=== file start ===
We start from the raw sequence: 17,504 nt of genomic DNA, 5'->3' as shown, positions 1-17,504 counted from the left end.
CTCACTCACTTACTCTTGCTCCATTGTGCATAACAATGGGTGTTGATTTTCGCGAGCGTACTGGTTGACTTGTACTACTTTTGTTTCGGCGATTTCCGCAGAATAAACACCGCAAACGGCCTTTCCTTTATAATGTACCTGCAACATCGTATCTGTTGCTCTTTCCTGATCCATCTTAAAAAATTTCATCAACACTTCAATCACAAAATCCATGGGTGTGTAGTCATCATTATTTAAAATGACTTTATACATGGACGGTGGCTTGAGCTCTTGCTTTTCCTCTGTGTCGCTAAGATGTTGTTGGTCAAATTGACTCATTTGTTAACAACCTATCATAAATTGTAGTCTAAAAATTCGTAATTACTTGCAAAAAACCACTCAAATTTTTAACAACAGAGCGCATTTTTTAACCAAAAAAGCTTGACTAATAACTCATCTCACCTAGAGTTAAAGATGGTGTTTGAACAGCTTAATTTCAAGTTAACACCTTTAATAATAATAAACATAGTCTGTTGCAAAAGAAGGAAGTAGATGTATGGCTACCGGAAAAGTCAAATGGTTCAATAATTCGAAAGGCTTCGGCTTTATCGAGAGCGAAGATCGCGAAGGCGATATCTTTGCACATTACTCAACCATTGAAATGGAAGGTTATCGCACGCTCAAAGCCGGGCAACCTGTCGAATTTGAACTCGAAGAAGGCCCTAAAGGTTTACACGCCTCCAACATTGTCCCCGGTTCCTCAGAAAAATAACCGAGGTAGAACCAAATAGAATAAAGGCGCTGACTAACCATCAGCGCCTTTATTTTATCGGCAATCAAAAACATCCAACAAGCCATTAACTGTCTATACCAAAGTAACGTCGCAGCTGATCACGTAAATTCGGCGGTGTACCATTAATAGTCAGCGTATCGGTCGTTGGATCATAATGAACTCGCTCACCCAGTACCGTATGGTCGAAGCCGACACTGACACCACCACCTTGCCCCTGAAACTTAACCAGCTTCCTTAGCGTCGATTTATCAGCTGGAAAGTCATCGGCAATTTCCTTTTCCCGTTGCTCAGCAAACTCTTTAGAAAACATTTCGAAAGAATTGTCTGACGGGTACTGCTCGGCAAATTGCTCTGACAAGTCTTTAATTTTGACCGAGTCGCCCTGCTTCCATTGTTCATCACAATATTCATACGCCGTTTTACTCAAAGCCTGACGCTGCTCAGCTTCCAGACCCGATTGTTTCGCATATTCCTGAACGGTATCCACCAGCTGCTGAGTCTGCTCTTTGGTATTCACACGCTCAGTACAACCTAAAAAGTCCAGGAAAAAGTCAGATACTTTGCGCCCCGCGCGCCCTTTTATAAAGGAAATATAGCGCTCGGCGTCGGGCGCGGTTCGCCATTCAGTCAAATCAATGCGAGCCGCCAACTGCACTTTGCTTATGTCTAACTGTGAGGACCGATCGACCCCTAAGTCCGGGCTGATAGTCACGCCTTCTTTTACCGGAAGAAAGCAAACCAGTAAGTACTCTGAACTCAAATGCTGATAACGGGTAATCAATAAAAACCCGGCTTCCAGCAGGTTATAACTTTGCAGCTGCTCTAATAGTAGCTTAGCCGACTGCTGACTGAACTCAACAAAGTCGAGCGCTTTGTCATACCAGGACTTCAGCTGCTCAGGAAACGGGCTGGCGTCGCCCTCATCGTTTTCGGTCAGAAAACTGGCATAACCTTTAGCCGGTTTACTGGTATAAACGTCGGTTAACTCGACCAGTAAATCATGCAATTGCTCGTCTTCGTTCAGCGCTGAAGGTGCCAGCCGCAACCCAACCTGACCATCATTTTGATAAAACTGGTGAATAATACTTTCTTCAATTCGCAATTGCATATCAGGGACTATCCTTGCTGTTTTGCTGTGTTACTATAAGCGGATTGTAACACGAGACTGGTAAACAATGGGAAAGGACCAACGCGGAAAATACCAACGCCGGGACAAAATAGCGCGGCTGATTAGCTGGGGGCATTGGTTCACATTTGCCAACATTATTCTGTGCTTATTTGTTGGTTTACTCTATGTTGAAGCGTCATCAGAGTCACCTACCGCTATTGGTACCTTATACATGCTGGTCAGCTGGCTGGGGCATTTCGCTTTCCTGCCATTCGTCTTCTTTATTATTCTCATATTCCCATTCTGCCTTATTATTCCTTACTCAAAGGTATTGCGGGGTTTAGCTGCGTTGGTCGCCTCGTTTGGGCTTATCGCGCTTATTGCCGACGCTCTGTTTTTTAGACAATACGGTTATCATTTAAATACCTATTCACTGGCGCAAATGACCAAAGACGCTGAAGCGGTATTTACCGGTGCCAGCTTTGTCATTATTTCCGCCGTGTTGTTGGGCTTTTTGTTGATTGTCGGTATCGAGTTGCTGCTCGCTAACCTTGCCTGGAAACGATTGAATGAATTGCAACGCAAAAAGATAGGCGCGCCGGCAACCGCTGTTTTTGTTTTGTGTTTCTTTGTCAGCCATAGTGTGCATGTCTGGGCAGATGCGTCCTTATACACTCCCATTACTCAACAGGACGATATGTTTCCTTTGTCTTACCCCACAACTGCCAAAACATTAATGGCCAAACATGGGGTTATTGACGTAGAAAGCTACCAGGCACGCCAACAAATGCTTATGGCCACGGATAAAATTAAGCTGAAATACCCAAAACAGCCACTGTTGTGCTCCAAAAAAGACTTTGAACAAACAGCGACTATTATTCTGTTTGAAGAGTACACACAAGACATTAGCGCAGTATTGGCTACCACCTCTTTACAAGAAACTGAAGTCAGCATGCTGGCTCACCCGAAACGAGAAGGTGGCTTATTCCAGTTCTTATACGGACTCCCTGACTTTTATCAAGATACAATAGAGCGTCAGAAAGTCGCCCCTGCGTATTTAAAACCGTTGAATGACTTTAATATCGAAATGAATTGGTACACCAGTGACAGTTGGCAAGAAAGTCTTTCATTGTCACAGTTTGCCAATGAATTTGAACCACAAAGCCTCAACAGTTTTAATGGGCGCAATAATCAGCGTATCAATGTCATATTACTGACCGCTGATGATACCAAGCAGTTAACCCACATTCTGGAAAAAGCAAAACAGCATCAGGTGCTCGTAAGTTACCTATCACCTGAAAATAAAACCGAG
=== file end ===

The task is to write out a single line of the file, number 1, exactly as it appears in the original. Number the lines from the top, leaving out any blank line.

We start from the raw sequence: 17,504 nt of genomic DNA, 5'->3' as shown, positions 1-17,504 counted from the left end.